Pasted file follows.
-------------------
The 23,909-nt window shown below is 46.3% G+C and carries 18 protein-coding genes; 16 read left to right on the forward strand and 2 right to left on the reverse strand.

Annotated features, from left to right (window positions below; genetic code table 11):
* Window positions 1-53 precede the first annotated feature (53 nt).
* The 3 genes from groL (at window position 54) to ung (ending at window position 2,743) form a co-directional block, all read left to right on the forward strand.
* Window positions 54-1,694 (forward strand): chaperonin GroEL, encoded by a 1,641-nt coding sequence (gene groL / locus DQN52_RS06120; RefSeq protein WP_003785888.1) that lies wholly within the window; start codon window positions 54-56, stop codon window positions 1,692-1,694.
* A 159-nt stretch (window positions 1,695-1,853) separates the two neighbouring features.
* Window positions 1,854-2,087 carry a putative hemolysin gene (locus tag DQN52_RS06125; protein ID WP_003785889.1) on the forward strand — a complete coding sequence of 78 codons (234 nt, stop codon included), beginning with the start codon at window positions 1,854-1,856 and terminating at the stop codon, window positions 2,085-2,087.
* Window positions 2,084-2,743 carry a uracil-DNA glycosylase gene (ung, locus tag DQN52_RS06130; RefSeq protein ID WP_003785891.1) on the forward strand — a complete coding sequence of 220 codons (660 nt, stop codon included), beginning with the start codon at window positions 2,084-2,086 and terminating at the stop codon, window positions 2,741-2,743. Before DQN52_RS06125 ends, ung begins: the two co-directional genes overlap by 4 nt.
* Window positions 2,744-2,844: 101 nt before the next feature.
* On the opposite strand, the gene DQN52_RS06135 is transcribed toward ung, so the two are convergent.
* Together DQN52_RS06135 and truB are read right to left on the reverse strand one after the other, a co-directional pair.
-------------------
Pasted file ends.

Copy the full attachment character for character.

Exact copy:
The 23,909-nt window shown below is 46.3% G+C and carries 18 protein-coding genes; 16 read left to right on the forward strand and 2 right to left on the reverse strand.

Annotated features, from left to right (window positions below; genetic code table 11):
* Window positions 1-53 precede the first annotated feature (53 nt).
* The 3 genes from groL (at window position 54) to ung (ending at window position 2,743) form a co-directional block, all read left to right on the forward strand.
* Window positions 54-1,694 (forward strand): chaperonin GroEL, encoded by a 1,641-nt coding sequence (gene groL / locus DQN52_RS06120; RefSeq protein WP_003785888.1) that lies wholly within the window; start codon window positions 54-56, stop codon window positions 1,692-1,694.
* A 159-nt stretch (window positions 1,695-1,853) separates the two neighbouring features.
* Window positions 1,854-2,087 carry a putative hemolysin gene (locus tag DQN52_RS06125; protein ID WP_003785889.1) on the forward strand — a complete coding sequence of 78 codons (234 nt, stop codon included), beginning with the start codon at window positions 1,854-1,856 and terminating at the stop codon, window positions 2,085-2,087.
* Window positions 2,084-2,743 carry a uracil-DNA glycosylase gene (ung, locus tag DQN52_RS06130; RefSeq protein ID WP_003785891.1) on the forward strand — a complete coding sequence of 220 codons (660 nt, stop codon included), beginning with the start codon at window positions 2,084-2,086 and terminating at the stop codon, window positions 2,741-2,743. Before DQN52_RS06125 ends, ung begins: the two co-directional genes overlap by 4 nt.
* Window positions 2,744-2,844: 101 nt before the next feature.
* On the opposite strand, the gene DQN52_RS06135 is transcribed toward ung, so the two are convergent.
* Together DQN52_RS06135 and truB are read right to left on the reverse strand one after the other, a co-directional pair.